Deadly, powerful opioid discovered for first time in Massachusetts

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Reported by Shaun Chaiyabhat:

 

Drug samples tested at the Massachusetts state police lab have been confirmed to be the deadly opioid known as carfentanil.

State police said Wednesday the crime lab analyzed substances seized by state police or other police agencies. Three samples tested positive for carfentanil, with two submitted by Brockton police and the third submitted by Transit police in the Quincy area.

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DA: Mandatory Minimum Sentences are Working- And Fair

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The Enterprise - 6/1/2017


In response to the commentary, "Sessions wrong to request mandatory minimum sentences" by Nancy Gertner and Chiraag Bains (May 16), it should be noted that Massachusetts is not in an incarceration crisis. In fact, a recent study by the Pew Center shows that Massachusetts has the second lowest rate of incarceration in the United States, and that the Massachusetts prison population is steadily declining.

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Brockton: Officials Cut the Ribbon on New Plymouth County D.A.’s Office

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Lenny Rowe
May 11, 2017

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Second Chance Kids

Season 35 Episode 11 | 54m 46s

“FRONTLINE investigates the fight over the fate of juveniles serving life in prison for murder, following a landmark Supreme Court ruling. The film examines the impact of the order to re-evaluate thousands of juvenile murder cases and follows two of the first convicts to be released.

Aired: 05/02/17
Rating: NR”

-Posted on You Tube by Frontline

District Attorney Cruz was interviewed and appears in this documentary.


Brockton: DA’s Office on the Move

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Christine James
March 23, 2017

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MA: Plymouth DA Cruz Explains New DNA Tech (Audio Report)

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Christine James
March 9, 2017

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Plymouth County: 2016 Recap with D.A. Tim Cruz (Audio Interview)

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Christine James
January 5, 2017

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Audio: D.A. Tim Cruz Talks Cold Cases with WATD (Audio Interview)

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Christine James
November 25, 2016

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OUR OPINION: Addiction is no excuse for manslaughter

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September 10, 2016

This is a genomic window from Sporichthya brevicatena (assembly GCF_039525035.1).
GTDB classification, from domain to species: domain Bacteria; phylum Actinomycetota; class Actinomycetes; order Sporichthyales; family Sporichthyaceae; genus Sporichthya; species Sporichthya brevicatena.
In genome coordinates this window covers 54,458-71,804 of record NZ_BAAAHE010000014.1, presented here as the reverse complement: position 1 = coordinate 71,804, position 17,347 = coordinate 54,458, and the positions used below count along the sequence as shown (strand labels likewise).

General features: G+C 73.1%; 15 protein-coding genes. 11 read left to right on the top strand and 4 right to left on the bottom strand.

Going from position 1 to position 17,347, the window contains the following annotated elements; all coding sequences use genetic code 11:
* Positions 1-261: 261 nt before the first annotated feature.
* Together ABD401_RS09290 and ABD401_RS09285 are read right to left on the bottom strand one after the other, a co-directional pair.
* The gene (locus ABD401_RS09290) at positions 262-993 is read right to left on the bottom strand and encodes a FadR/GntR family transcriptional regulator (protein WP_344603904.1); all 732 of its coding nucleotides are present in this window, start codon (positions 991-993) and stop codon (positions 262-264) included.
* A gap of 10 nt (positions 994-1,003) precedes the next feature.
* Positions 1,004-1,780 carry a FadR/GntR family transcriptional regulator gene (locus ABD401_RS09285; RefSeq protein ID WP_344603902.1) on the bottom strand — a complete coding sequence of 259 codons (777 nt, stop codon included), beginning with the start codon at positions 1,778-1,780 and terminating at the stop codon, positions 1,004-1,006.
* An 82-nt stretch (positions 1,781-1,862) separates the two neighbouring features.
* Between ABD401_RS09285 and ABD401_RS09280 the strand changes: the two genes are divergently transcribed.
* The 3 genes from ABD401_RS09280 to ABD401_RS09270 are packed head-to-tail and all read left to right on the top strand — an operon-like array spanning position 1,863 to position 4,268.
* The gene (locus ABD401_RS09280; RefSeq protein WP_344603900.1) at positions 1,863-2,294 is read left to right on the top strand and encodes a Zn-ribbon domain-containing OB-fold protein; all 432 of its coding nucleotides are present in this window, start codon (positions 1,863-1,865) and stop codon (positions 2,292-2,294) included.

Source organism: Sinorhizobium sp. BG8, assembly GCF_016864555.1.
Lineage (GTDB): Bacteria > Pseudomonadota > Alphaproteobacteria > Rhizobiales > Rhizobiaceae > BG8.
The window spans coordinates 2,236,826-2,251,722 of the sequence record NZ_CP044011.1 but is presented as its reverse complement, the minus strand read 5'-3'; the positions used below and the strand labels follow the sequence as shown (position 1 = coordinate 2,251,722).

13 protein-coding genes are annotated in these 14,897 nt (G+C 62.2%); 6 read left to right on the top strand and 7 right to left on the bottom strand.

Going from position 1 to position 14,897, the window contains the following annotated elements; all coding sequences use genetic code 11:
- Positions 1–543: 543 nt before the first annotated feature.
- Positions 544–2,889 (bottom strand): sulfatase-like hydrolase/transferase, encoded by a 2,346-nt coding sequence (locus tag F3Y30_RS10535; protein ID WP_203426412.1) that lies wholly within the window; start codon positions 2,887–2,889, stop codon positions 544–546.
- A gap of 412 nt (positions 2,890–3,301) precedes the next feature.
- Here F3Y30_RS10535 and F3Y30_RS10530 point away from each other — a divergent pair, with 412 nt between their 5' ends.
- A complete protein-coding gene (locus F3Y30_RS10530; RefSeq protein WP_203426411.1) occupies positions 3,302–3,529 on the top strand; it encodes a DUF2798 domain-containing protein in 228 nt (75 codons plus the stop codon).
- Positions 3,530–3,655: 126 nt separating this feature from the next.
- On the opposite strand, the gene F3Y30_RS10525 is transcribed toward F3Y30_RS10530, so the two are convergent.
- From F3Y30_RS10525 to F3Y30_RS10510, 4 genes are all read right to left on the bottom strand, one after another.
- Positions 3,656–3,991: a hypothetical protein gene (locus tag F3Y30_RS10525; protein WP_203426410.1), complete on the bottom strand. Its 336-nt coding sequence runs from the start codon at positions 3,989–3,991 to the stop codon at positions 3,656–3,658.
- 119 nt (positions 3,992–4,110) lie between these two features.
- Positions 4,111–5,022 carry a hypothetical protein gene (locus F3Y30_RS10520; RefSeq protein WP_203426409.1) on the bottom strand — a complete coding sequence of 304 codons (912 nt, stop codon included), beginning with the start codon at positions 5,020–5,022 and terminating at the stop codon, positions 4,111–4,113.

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We know addiction is a disease. People don’t ask to be addicts, and they can be treated. But when you combine addiction with stupidity, cruelty and indifference to the life of your own infant daughter, you have crossed a line. You deserve neither sympathy nor leniency, but rather disdain and, at most, pity.

Ryan Barry, 33, and his wife, Ashley Cyr, 29, are heroin addicts. They are clean now because they have been in jail for a couple of years. And they will be clean for at least several years to come after pleading guilty to manslaughter in the death of their baby girl, Mya, from the heroin they used and kept in an apartment they shared in Marshfield.

It was on Sept. 23, 2011, that first responders and police arrived at that apartment and found Mya cold and dead. Police found heroin and hypodermic needles in the bedroom where Mya slept with her mother and father. According to investigators, heroin had been mixed with baby formula in the bottle from which Mya had been fed that morning.

It took two years before laboratory analysis and police work produced enough evidence to indict Barry and Cyr for manslaughter in 2013. Both parents were held on $200,000 bail until their scheduled trials this week in Superior Court in Plymouth. Barry pleaded guilty to manslaughter on Wednesday and was sentenced to 10-to-12 years in prison. Cyr got 6-to-8 years for manslaughter the following day.

Marshfield Police Chief Phil Tavares, a captain at the time, was among the officers who went to the apartment in the Castle Green complex the day Mya died. “It was extremely upsetting,” Tavares said. “It’s a terrible tragedy for this child to never have been given a fair chance.”

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Plymouth County: Drug Task Force’s Plan to Educate High School Athletes on Dangers of Medication if They’re Injured

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Christine James
August 22, 2016

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